Acne Acne is the most common skin condition, It affects people of all ages, races, socioeconomic statuses and genders at some point during their lifetimes. According to statistics, over 50% of adults are prone to acne, while around 90% of individuals aged 12 to 24 are susceptible. It is not life-threatening, but most people experiencing severe acne will agree that it significantly alters their lives and self-esteem. It can leave scars on the surface of the skin, as well as invisible emotional scars. Hormones and acne are typically lumped together, but that is the extent of most people’s acne information

Sites of Acne: It occurs in Face, Chest, Back & Shoulders because these areas contains the highest number of sebaceous oil glands

Types of Acne: Non-Inflammatory: consists of white heads or black heads with no inflammation. Inflammatory: consists of inflammatory pimples which causes irritation & inflammation of these lesions forming papules, pustules, nodules & finally cysts.

Advices:
  • Be gentle when you wash your skin, Do not rub or scrub your skin with a washcloth & Do not use hot water, Gently pat your skin dry with a clean towel or cloth.
    It is recommend to use Clearogen Foaming Cleanser
  • Be careful with the medicines you are taking because Certain medicines may trigger an acne flare-up.
  • Do not squeeze, pop, or pick your pimples because This may damage your skin and cause infection or scarring
  • Protect your skin from the sun through using an effective sun screen
  • Use water-based, oil-free , non-comedogenic makeup & skin care products
  • Avoid eating meals rich in fats
  • It is recommended to use Clearogen Acne Lotion, Clearogen Foaming Cleanser for Acne treatment through consulting the Dermatology specialist.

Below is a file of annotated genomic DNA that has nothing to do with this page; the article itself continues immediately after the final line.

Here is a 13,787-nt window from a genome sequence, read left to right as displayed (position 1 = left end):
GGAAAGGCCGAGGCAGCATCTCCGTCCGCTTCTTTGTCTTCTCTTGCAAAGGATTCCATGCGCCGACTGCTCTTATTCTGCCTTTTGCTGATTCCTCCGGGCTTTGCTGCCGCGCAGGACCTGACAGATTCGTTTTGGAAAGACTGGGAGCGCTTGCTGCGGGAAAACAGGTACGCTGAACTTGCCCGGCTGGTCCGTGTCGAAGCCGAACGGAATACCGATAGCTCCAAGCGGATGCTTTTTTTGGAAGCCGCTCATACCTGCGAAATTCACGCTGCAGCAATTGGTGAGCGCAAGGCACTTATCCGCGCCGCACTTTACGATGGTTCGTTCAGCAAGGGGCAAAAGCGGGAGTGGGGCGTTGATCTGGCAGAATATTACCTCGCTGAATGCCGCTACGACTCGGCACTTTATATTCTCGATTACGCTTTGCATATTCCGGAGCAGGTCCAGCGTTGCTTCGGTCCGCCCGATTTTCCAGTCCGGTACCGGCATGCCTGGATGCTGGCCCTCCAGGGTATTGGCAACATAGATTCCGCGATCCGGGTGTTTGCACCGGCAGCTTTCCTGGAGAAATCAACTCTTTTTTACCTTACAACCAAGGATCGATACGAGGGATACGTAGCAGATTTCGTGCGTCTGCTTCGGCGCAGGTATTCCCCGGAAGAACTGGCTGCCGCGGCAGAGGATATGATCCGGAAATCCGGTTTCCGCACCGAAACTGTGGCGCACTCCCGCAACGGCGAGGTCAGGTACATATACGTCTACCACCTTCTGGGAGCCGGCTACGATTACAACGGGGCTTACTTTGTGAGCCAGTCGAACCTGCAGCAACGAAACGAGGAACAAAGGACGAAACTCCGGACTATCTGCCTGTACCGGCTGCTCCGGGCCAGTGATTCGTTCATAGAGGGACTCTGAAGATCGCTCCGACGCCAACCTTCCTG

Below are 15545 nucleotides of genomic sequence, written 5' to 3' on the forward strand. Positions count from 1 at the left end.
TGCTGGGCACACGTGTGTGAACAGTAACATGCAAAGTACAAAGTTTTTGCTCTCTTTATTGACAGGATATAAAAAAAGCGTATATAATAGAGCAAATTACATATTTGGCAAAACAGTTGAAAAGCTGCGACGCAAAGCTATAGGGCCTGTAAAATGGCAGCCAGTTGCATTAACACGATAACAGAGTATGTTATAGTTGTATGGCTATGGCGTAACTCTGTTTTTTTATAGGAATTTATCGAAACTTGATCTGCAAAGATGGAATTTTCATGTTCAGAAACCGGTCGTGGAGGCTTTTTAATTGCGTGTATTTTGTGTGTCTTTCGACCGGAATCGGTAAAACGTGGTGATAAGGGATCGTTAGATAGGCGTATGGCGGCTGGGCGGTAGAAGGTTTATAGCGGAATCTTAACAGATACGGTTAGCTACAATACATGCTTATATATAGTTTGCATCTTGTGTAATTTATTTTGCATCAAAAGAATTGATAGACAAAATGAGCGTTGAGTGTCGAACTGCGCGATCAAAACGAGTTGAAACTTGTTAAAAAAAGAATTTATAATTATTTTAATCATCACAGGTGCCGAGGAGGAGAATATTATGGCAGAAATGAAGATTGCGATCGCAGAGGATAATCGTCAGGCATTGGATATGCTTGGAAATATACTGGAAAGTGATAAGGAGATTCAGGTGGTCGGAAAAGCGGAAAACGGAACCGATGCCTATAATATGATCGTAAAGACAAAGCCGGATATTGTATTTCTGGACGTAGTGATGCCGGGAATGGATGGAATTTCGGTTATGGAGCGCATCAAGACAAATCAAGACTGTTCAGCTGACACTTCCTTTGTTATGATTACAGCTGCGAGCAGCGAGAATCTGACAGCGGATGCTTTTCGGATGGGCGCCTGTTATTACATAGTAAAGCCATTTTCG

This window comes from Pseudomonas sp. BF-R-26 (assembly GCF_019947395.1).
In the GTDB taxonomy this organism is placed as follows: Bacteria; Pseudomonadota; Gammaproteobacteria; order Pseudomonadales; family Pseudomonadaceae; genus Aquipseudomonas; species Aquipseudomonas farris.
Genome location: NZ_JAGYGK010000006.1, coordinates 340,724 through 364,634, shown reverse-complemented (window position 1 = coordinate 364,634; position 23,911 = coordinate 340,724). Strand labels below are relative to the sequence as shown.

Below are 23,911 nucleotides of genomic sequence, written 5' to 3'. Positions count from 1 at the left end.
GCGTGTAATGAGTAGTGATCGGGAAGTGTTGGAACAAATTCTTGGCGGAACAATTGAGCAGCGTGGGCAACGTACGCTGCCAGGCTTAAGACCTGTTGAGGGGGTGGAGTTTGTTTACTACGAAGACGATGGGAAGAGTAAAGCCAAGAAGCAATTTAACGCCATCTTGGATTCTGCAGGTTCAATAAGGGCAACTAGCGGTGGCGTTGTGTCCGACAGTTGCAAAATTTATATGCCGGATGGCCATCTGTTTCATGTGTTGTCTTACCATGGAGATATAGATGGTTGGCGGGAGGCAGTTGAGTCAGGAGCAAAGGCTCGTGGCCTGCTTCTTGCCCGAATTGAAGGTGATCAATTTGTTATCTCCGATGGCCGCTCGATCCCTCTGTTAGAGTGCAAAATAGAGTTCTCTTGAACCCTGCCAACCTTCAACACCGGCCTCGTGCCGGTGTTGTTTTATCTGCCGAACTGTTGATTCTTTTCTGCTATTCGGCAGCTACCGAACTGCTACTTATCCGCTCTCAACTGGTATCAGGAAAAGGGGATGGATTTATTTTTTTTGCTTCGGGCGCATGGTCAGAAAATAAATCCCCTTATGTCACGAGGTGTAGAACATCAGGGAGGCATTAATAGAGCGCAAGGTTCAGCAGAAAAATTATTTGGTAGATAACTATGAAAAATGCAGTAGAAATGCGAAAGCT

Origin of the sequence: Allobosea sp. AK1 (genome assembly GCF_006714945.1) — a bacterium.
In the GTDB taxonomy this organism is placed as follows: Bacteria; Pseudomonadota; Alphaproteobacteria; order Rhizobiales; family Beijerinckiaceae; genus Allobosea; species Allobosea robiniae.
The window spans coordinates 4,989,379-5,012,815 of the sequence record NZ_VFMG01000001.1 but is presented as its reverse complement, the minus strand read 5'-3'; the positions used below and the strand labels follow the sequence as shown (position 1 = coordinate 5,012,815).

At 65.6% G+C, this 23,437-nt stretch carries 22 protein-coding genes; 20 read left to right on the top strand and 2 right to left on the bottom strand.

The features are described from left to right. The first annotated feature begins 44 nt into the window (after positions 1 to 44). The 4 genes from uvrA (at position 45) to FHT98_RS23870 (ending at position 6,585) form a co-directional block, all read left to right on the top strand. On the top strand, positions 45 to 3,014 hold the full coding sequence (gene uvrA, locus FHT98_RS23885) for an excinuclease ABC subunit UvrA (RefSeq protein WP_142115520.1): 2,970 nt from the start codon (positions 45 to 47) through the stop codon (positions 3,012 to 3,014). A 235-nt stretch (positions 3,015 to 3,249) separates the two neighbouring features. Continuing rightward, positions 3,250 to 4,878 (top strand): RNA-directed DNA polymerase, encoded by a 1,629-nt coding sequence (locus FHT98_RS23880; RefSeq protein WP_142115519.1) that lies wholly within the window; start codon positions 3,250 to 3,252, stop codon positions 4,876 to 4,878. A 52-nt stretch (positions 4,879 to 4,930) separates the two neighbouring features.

Skin Aging

Young skin is smooth, plump and supported from the inside by a matrix of collagen and elastin that gives the skin its firmness and elasticity. Young skin also has an abundance of growth factors that signal the fibroblast cells to produce and maintain this matrix.

Causes of Skin Aging: With Age these growth factors become less plentiful, causing the fibroblasts to get sluggish. As the production of collagen- and elastin-producing fibroblasts slow down, enzymes in the skin begin to destroy the supportive matrix faster than it can be replenished, and that’s when fine lines, wrinkles, dullness and other signs of aging become apparent.

Instructions:
  • Apply sunblock before heading out into the sun. Sunlight is possibly the most damaging element when it comes to your skin showing age , the ultraviolet rays zap the skin of moisture and nutrients, including collagen. Even sun exposure at young ages can accelerate the rate at which your skin starts to lose its health and go into aging decline. Sunscreen will guard against the damage incurred by these rays while also moisturizing your skin.
  • Stop smoking, or don't start. Smoking narrows blood vessels in your skin and decreases the flow of blood to your skin cells, depriving them of nutrients and accelerating the aging process, smoking also depletes the collagen and elastin content in your skin, weakening it and making the skin less elastic.
  • Drink plenty of water throughout the day at least eight glasses daily. Hydrating your body will also hydrate your skin, keeping it healthy and less susceptible to damage.
  • Eat a diet rich in fiber, antioxidants and omega-3 fatty acids. According to DailyGlow.com, consuming these nutrients can protect the skin cells from damage by forces both internal -- such as free radicals and consumed toxins -- and external, such as the sun's rays. Consume plenty of fruits and vegetables throughout the day. MayoClinic.com also recommends consuming foods high in vitamin C, which can promote younger looking skin -- this nutrient can be found in many fortified fruit juices, as well as oranges, strawberries and cantaloupe.